In my career I’ve worked as a team leader and a manager, and I’ve obviously had a variety of managers over the years myself. However, as a consultant dealing with literally hundreds of companies over the years, I’ve also observed managers in practically every industry you can think of. Organisational charts typically portray management incorrectly – they show managers at the top of the diagram, with staff underneath. In reality though, the job of the manager is to support staff.
What then, makes a good manager? There’s a wealth of information out there, of course. I’ve not written a book about management, and I’ve not studied management in any formal course. So this is all anecdotal and experience based. Then again, we learn best by experience…
So here’s seven lessons I’ve learnt both from being a manager myself and by watching great managers in action.
A great manager thanks staff. Regardless of whether it’s for finishing a project, working beyond their expectations, making a large improvement, achieving a career goal or even leaving. People work for money, but they stay for the experience, and part of that experience is undoubtedly feeling valued. Even people who are leaving usually deserve thanks for their contribution.
A great manager communicates with staff. Not just when it’s formally required, but always. If the only time you communicate with your staff is to send a directive or to advise of a policy change, you’re doing it wrong. Your staff are people, too.
A great manager aims to defend staff – not from necessary decisions or situations, but from unrealistic and inappropriate ones. Staff should feel as comfortable and safe in their work environment as possible, and that means they need a champion in the work place. A great manager is that champion.
We’re told it’s a virtue, but for a manager it’s a necessity. Some of the worst decisions I ever made as a manager was when I forgot this lesson and jumped into action too early. What’s too early? In simple terms: diving in to a situation without knowing all sides of the story. Classic example – a staff member comes in with a complaint or a problem. Once that staff member has finished speaking, you know at most exactly half the story. Verify, verify, verify. Problems need to be solved in the appropriate time frame, but the only way problems are solved without knowing the full story is by dumb luck.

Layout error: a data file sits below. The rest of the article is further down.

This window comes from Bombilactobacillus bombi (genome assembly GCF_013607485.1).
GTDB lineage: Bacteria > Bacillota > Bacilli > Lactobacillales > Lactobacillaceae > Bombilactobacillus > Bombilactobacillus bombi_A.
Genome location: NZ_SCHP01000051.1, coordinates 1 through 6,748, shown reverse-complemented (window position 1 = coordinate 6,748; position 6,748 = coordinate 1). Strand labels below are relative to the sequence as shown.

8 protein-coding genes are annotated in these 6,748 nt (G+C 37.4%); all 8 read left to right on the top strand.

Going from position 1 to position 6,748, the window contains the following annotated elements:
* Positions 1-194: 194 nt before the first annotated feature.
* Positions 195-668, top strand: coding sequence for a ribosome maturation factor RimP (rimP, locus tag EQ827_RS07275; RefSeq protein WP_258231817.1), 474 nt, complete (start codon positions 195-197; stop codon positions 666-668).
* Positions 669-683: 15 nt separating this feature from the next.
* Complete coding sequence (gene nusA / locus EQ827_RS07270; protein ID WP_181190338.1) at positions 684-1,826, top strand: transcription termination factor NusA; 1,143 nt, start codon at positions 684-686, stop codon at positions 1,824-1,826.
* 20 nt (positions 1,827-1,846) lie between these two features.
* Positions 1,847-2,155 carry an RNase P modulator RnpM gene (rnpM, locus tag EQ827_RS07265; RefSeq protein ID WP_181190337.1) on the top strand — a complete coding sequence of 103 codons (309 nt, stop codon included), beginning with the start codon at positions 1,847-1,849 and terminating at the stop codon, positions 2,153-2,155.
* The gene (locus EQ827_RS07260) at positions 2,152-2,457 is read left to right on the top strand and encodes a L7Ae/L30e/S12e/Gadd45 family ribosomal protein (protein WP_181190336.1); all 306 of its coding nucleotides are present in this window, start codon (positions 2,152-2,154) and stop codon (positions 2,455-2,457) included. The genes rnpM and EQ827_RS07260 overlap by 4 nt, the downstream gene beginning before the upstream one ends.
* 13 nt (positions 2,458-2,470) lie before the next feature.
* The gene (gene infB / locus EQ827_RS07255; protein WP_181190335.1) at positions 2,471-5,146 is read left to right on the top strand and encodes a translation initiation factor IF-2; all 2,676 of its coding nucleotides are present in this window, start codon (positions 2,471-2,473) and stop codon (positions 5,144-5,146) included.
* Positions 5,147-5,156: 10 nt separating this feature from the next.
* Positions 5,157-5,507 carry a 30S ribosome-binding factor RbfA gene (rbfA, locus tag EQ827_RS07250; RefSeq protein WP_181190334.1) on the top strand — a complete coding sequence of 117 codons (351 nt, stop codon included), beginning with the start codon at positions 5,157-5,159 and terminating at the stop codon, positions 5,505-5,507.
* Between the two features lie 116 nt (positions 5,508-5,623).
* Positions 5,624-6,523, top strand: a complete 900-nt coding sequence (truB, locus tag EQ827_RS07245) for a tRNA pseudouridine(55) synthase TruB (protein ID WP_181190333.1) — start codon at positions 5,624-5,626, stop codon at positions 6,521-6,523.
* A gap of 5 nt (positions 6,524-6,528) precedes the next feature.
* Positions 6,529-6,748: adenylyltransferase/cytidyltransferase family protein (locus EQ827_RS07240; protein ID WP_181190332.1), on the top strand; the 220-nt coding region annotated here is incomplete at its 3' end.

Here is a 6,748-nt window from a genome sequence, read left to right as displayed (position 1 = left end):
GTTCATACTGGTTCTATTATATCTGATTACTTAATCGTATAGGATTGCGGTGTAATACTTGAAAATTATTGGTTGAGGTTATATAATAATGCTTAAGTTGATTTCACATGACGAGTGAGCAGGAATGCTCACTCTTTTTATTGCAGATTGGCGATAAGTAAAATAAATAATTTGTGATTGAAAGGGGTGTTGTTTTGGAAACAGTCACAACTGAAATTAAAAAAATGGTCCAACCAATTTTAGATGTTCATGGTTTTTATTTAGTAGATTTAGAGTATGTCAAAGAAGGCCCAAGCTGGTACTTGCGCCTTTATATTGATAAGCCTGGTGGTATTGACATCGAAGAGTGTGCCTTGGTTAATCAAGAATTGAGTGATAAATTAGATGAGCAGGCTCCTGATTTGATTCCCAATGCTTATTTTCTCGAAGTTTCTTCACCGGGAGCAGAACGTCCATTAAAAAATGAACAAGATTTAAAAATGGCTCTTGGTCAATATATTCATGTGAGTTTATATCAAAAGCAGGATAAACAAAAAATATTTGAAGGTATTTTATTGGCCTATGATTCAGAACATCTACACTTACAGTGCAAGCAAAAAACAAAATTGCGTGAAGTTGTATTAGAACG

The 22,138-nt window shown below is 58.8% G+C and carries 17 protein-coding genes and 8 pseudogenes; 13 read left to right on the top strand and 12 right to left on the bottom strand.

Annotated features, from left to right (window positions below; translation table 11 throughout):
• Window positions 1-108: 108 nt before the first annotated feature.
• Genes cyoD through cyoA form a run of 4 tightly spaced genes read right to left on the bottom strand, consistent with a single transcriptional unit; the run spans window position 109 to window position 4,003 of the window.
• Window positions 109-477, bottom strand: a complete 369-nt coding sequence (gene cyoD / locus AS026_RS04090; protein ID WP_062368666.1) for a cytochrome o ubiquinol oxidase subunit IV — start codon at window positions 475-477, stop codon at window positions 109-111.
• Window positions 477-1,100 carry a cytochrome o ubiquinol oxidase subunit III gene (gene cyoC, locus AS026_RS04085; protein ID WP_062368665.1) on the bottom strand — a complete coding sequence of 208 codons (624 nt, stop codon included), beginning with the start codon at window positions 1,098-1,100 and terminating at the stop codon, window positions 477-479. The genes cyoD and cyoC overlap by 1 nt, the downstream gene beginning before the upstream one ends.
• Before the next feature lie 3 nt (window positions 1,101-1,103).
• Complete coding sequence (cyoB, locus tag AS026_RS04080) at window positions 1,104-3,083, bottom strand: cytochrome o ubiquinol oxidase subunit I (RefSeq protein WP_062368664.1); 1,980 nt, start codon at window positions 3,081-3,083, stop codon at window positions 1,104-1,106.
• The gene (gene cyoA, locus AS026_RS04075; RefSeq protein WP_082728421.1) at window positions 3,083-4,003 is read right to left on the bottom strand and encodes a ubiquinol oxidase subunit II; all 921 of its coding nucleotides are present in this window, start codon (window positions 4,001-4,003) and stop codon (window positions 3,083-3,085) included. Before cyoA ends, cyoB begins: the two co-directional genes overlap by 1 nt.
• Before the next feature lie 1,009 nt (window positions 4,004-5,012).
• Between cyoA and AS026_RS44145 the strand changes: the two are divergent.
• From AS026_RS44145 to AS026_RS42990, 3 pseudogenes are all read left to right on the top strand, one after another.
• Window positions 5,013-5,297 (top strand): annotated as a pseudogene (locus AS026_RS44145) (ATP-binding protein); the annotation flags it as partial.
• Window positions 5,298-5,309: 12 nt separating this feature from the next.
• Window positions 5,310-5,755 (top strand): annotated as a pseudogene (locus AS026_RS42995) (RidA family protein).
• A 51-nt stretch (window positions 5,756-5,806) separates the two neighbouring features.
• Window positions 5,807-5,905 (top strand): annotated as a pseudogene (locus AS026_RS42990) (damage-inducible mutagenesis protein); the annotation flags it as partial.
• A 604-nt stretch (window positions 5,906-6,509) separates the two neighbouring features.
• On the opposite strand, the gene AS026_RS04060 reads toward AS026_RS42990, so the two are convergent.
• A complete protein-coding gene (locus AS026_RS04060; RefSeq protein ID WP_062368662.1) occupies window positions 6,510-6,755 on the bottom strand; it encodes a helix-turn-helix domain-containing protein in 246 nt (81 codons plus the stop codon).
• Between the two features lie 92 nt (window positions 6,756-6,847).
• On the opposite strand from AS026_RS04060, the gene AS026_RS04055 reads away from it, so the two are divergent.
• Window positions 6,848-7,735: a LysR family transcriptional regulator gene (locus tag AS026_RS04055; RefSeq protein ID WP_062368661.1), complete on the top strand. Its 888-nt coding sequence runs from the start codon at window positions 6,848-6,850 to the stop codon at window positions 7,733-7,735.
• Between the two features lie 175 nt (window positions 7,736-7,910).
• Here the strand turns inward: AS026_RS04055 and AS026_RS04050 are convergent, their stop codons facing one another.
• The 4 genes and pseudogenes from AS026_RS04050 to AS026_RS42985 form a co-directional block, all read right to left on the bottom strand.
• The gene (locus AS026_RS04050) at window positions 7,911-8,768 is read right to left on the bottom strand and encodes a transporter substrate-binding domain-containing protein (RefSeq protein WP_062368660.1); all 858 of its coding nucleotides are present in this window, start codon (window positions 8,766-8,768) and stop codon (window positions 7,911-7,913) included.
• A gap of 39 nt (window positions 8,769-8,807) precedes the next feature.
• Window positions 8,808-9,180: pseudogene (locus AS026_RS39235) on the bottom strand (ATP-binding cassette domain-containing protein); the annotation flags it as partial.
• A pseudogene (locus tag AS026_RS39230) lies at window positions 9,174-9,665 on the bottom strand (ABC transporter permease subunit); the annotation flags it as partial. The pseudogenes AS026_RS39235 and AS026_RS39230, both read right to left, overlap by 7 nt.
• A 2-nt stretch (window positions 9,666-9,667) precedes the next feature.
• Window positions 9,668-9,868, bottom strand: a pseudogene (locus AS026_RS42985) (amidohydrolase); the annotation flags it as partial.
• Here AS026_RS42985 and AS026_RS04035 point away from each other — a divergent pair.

The best managers I’ve seen have consistently been excellent at delegating tasks. That’s not to say they don’t do anything other than delegation, but anyone who constantly takes on new work without regards to the time available to perform that work will eventually come a cropper. Delegation comes down to two other traits…
A great manager trusts staff. A task, once set, shouldn’t need to be micromanaged or constantly checked on. Obviously if there is a staff issue, that changes a little – but that should be the exception, not the rule. If you can’t trust, you can’t delegate, and if you can’t delegate, you can’t be a great manager.
As a great manager, you have to know the strengths of your team. Who is the expert at X? Who needs coaching with Y? Who wants to sink their teeth into Z? You need that information, not only for regular planning, but for delegation.
…but what about: Meta?
I’ve listed seven key items above, but there’s something big missing. Well, the ‘big’ missing thing is all about being a good manager as opposed to a great manager. All the meta functions.
Meta management functions are effectively all the other pieces the company needs from you, which typically falls into categories such as scheduling, reporting, planning and financials. That seems like a lot to lump into a single category, but the simple fact of the matter is that if you can’t do the other six activities, it doesn’t matter how good you are at the meta activities. More interestingly, the meta activities can be taught to practically anyone who has an aptitude for or interest in processes. The rest are more nebulous and so make all the difference between a good manager and a great manager.